“People who have not met me think that I am an angry woman,” says Chinmayi, in a telephonic interview, “Twitter Spaces changed that perception and it was therapeutic for me personally; it reset what I felt about myself. Spaces also helped put some focus on my art because I thought: Have people forgotten that I am a singer?”
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If you drop by Chinmayi’s residence in Chennai, you will probably see her playing with her dogs and humming a tune. It might be a raga or alaap, or a tune from one of her superhits.
It is this side of the singer that fans have lately been introduced to in her recent packed, Twitter Spaces outings, one of which spilled over to the wee hours of the following day. However, the ones that won the most hearts were her concert with composer Govind Vasantha and her rendition of ‘80s hits, a tribute to Ilaiyaraaja who turned 78 recently.
In some of her Spaces, Chinmayi showcased her vocal prowess, thus leading to comments among Twitterati, many of whom said the music “healed them in tough times”. She also takes on impromptu requests, to the delight of her fans. “I had a great time performing,” she says.
Also trending on social media in recent times was the hashtag #WeWantChinmayiBack, indicating that listeners wanted to hear more of her in films. “That was absolutely touching, but how much of this will have a change in ground reality is to be seen,” says the singer, who mentions that Govind Vasantha and Nivas Prasanna are among her closest friends in the music industry.
Chinmayi, however, is not much of a music listener herself. “I don’t listen to music for relaxation or fun. For me, music is an all-consuming exercise; I cannot relax when it plays in the background. That’s why when I drive, I do not have music playing,” says the musician, whose playback singing career kickstarted with the hit ‘Oru Deivam’ song in Mani Ratnam’s Kannathil Muthamittal (2002). Since then, she has sung over 1,000 songs in various languages.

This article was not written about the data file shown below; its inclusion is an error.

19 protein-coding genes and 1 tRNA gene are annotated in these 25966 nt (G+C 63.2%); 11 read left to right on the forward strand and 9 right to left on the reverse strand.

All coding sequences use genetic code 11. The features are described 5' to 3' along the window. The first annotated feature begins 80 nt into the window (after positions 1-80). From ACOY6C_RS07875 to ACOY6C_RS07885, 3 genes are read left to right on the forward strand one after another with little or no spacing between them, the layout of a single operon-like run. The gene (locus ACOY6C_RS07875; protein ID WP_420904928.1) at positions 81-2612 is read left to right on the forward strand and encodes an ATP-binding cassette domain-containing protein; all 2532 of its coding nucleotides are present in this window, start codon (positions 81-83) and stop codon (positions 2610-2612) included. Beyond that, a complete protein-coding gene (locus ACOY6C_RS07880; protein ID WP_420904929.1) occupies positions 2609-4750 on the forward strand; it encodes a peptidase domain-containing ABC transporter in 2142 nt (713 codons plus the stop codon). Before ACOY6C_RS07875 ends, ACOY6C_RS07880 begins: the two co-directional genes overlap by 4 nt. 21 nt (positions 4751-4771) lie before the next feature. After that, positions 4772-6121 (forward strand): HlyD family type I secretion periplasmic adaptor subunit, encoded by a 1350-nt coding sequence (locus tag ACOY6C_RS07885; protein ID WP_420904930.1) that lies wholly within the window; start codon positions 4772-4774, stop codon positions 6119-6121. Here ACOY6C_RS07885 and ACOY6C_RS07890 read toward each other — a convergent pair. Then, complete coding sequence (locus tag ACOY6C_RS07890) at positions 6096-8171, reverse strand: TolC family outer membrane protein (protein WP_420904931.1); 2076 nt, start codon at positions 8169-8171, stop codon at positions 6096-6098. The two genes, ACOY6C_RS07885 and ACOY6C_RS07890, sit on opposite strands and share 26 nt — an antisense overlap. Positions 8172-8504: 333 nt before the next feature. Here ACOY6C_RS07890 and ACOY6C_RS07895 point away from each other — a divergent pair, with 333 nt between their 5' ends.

She states that her film offers have dried up since her involvement with the #MeToo movement, which began in 2018, but there are still a few tracks on the cards. “I sang a solo Malayalam song for AR Rahman for the Prithviraj project (Aadujeevitham) four years ago. I am not sure of its status now. I have sung a few upcoming tracks in Telugu, Kannada and Malayalam but nothing in Tamil.”
So, what’s next? At the moment, Chinmayi is making sure she is heard on social media. She has been a part of two Clubhouse events discussing cinema. Also on the cards is a Twitter Spaces dedicated exclusively to ghazals, which she is planning to schedule in the next few days.
“I speak about issues that need to be flagged, but people think I am into full-time activism,” she says, discussing the surge of support from listeners on Twitter Spaces. She adds. “These recent conversations helped changed that notion.”